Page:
Capti Narrator Has a Story to Tell

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captiEvery year when I go to the Consumer Electronics Show (which the sponsors call the International CES), I try to spend some time in the back halls, and the exhibits off the convention floor where you can often find the startup companies that may become future stars.  One such company is CharmTech Labs, a software company founded by computing professors at Stony Brook University on New York’s Long Island.  CharmTech has created Capti Narrator, a very clever free iPhone app that will allow you to capture text from a wide variety of sources and have it read back to you as speech.  It can capture text from webpages, Google Drive, Dropbox, and other sources.  Then you can have the text read back to you or you can put it into a playlist for later playback.  In theory, the application will let you take an e-book and convert it into an audio book.  The only drawback I could find is that the app does not allow you to highlight and select a portion of a document.  You get the complete document or webpage from beginning to end.

We installed in on the iPhone and found it very intuitive.  For those of us challenged by small print on a smartphone, this is a convenient way of capturing information and having it read back at a time and place of your CAPTI 2choosing.

While Capti Narrator is free, CharmTech makes its money by selling you voices to read back the text.  Their included voice is decent, but not great.  Generally, the more expensive the voice, the more lifelike the narration.  They generally range in price from about $2.00 to $6.00.

CharmTech is also developing browser based versions of the Capti Narrator app for both Windows and Mac, but as of now it only works on the Firefox browser.  in short, this is a really useful app that could help out boomers, seniors, and the rest of us who either have trouble reading text on a smartphone, or simply would prefer to have the text read back to us when we’re in a car, on a train, or doing something else.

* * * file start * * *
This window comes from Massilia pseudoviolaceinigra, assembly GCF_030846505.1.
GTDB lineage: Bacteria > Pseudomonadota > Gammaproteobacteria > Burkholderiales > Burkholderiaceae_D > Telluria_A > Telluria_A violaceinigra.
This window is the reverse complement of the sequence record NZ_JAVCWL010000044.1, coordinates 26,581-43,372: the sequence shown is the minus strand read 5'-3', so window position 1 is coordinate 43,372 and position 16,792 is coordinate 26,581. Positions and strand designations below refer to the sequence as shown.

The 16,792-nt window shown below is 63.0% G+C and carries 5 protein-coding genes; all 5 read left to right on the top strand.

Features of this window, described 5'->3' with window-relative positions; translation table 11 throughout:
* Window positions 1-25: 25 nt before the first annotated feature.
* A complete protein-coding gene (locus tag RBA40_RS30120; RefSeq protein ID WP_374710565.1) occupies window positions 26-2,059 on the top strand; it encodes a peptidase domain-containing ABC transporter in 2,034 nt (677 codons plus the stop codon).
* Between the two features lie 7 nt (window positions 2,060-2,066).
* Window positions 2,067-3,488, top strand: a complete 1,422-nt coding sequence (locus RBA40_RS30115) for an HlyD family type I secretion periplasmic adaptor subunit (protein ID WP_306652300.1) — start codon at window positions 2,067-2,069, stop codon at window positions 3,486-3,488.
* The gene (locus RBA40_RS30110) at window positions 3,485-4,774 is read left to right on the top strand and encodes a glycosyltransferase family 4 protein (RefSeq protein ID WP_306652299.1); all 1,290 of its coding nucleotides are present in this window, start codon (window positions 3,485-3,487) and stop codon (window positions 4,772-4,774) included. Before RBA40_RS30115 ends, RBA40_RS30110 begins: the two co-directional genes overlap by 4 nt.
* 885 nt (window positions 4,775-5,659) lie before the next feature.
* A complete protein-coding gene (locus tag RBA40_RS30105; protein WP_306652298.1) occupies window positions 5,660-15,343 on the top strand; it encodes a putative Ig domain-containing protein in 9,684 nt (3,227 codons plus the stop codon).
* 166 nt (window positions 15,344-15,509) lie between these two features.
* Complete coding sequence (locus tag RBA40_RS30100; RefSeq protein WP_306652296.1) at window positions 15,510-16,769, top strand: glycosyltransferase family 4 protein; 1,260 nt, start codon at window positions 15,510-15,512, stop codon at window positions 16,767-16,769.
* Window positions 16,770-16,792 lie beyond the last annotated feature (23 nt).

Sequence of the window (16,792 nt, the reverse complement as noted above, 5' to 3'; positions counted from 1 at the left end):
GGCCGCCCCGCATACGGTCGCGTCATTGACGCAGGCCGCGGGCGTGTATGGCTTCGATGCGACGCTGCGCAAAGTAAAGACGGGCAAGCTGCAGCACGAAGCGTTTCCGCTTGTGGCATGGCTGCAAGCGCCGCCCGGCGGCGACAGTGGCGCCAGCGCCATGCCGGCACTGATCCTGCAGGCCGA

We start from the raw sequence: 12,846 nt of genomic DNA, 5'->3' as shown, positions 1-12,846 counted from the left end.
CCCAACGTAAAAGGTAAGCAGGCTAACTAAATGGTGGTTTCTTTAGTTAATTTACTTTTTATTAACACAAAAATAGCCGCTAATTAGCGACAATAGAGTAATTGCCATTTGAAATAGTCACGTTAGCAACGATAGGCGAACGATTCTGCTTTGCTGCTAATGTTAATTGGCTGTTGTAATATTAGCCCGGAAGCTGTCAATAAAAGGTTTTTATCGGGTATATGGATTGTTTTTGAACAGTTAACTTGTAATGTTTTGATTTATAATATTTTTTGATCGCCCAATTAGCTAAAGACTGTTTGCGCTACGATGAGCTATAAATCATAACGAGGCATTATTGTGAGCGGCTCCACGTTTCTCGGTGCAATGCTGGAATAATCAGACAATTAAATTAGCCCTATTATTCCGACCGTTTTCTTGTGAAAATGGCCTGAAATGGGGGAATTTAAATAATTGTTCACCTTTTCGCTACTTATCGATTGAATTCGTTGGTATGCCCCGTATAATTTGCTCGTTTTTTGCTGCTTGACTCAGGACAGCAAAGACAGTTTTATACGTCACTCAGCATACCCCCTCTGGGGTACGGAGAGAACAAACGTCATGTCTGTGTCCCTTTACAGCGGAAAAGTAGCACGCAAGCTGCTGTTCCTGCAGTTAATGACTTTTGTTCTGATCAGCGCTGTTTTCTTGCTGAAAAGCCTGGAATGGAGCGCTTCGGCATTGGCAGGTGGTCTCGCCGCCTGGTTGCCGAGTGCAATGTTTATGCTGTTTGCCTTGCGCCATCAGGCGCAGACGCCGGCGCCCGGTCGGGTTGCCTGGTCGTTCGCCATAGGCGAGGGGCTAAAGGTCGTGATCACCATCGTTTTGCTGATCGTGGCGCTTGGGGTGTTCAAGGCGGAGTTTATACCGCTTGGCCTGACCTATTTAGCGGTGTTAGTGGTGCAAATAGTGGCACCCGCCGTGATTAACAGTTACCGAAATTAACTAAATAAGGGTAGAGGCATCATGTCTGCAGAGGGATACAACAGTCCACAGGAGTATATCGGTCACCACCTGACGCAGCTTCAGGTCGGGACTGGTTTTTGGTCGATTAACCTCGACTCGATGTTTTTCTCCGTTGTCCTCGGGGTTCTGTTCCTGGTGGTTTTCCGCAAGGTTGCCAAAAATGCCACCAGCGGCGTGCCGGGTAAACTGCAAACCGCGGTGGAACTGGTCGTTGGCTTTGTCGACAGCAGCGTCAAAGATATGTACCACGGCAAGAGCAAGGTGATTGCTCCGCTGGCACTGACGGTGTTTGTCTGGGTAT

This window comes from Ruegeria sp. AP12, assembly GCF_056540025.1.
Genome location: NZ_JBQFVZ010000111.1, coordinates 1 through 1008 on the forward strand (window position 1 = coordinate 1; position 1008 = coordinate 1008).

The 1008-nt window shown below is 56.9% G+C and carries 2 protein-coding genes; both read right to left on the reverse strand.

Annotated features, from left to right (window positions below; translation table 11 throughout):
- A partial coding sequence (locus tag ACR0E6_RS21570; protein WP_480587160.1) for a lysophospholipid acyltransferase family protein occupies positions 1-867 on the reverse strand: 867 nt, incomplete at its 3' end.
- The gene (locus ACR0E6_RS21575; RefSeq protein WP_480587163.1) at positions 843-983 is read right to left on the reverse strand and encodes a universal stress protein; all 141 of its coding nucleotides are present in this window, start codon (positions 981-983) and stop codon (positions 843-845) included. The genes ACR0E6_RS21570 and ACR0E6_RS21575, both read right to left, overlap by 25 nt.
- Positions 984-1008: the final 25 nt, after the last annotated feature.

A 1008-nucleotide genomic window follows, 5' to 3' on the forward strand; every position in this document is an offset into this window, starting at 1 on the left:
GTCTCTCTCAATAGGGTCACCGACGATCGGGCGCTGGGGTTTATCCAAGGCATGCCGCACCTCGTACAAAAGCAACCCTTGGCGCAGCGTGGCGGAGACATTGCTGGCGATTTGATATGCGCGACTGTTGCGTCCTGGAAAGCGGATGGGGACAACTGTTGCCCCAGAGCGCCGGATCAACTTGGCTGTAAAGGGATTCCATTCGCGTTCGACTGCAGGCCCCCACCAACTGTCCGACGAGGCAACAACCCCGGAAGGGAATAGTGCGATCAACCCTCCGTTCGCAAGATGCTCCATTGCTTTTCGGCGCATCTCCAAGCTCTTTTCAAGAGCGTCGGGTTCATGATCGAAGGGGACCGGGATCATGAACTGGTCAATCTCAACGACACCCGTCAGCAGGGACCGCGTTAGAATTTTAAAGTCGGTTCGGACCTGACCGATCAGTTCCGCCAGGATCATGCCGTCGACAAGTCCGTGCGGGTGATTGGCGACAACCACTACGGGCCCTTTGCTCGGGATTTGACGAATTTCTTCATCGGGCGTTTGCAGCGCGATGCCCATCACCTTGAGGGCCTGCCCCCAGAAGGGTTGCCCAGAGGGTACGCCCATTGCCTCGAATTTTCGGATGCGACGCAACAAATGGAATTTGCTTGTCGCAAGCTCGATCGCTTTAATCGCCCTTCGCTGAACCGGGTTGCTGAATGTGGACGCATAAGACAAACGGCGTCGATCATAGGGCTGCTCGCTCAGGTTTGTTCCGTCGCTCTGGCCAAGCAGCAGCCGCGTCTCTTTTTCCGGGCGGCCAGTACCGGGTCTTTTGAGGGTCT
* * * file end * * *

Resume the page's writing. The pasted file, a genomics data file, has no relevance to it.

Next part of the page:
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Gary is an award-winning journalist who has been covering technology since IBM introduced its first personal computer in 1981. Beginning at NBC News, then at ABC News, Ziff Davis, CNN, and Fox Business Network. Kaye has a history of “firsts”. He was the first to bring a network television crew to the Comdex Computer Show, the first technology producer on ABC’s World News Tonight with Peter Jennings, the first to produce live coverage of the Solar Power International Conference, and the creator of the Fox Business Network signature series, “Three Days In The Valley”. Along the way he created the History Channel Multimedia Classroom. He has been a contributor to both AARP’s website and to AARP radio, as well as to a handful of other print and web-based publications where he specializes in issues involving boomers/seniors and technology. He has been a featured speaker and moderator at industry events such as the Silvers Summit and Lifelong Tech Conferences at CES, the M-Enabling Health Summit, and the What’s Next Baby Boomer Business Summit. His column, “Technology Through Our Eyes” appears in half a dozen newspapers and websites across the country.

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